• Using infected needles for tattooing, acupuncture, or piercings
  • Sharing toothbrushes, razors, or other personal items that could have blood on them from an infected person
  • Receiving a blood transfusion in the U.S. before 1990 (after that time, blood banks started testing donated blood for hepatitis C)
  • Having sex with an infected person (uncommon)
  • From pregnant mother to baby if the mother had hepatitis during pregnancy

How Is Hepatitis Diagnosed?

Viral hepatitis is diagnosed with a physical exam and blood tests. Blood tests can show which type of hepatitis you have and can be helpful in determining the proper treatment. 

Other tests may be indicated to check for liver damage, including: 

What Is the Treatment for Hepatitis?

Each type of hepatitis is treated differently. 

Hepatitis A often goes away on its own and home treatment is all that is needed to help the liver recover, such as: 

  • Rest
  • Avoiding alcohol
  • Avoiding certain medicines that can be harmful to the liver (never stop taking a prescribed medication without first talking to your doctor)

Hepatitis B often goes away on its own in about 6 months, and can also be treated at home with the above remedies. Other treatments for hepatitis B include:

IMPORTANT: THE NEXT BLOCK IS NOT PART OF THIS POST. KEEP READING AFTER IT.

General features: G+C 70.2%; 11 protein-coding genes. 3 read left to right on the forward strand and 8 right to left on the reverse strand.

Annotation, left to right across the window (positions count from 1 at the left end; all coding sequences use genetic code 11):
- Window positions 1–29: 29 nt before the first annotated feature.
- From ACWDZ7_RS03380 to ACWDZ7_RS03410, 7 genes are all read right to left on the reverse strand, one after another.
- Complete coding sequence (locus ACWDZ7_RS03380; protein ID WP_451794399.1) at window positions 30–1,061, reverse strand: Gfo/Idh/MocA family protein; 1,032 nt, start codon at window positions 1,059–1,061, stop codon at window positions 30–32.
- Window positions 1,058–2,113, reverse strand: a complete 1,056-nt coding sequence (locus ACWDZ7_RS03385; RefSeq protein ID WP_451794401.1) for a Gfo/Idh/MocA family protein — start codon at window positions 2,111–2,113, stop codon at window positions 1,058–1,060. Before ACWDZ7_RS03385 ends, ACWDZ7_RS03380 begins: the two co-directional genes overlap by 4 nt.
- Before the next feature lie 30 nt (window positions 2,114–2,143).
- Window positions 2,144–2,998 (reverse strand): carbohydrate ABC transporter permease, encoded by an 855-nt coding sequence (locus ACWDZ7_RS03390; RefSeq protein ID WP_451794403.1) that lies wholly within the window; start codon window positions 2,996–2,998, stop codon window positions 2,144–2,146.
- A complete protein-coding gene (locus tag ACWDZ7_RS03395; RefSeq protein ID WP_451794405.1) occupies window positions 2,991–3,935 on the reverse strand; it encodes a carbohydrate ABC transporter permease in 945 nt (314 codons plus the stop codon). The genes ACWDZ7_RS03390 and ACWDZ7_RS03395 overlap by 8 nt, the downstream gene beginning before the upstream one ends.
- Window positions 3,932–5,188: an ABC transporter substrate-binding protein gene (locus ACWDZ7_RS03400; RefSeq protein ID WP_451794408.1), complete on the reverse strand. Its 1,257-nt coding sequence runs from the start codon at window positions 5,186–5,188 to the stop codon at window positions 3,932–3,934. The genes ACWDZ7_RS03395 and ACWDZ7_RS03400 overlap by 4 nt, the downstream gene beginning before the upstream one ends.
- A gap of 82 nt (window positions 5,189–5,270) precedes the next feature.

• Antiviral medications 
  • Regular monitoring for signs of liver damage
  • Liver transplant in severe cases

Treatment for hepatitis C is effective on certain forms of the hepatitis C virus. The choice of medications depends on the type of hepatitis C you have, whether you have been treated for the illness before, how much liver damage has occurred, any other underlying medical issues, and other medicines you take. Treatment for hepatitis C usually involves 8 to 12 weeks of oral antiviral medications, such as:

How Do You Prevent Hepatitis?

Both hepatitis A and hepatitis B can be prevented with a vaccine. There is currently no vaccine available to prevent hepatitis C. 

To prevent spreading or getting hepatitis A:

  • Wash hands with soap and warm water for at least 20 seconds after using the bathroom, changing diapers, touching garbage or dirty clothes, and before preparing food and eating
  • Follow guidelines for food safety
    • Avoid unpasteurized milk or foods made with it
    • Thoroughly wash fruits and vegetables before eating 
    • Keep the refrigerator colder than 40°F (4.4°C) and the freezer below 0°F (-17.8°C)
    • Cook meat and seafood until well done
    • Cook egg yolks until firm
    • Wash hands, knives, and cutting boards after contact with raw food

To prevent spreading or getting hepatitis B or hepatitis C:

  • Practice safe sex and use a latex condom each time you have sex
  • Don’t share razors, toothbrushes, or any personal objects that might have blood on them
  • Don’t share needles or syringes
  • Cover cuts and open sores with bandages
  • Clean blood off of things with a mixture of bleach and water: use 9 parts bleach to one-part water 

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Reviewed on 12/22/2020
References
https://www.uptodate.com/contents/hepatitis-a-the-basics

https://www.uptodate.com/contents/hepatitis-b-the-basics

https://www.uptodate.com/contents/hepatitis-c-the-basics

https://www.cdc.gov/hepatitis/index.htm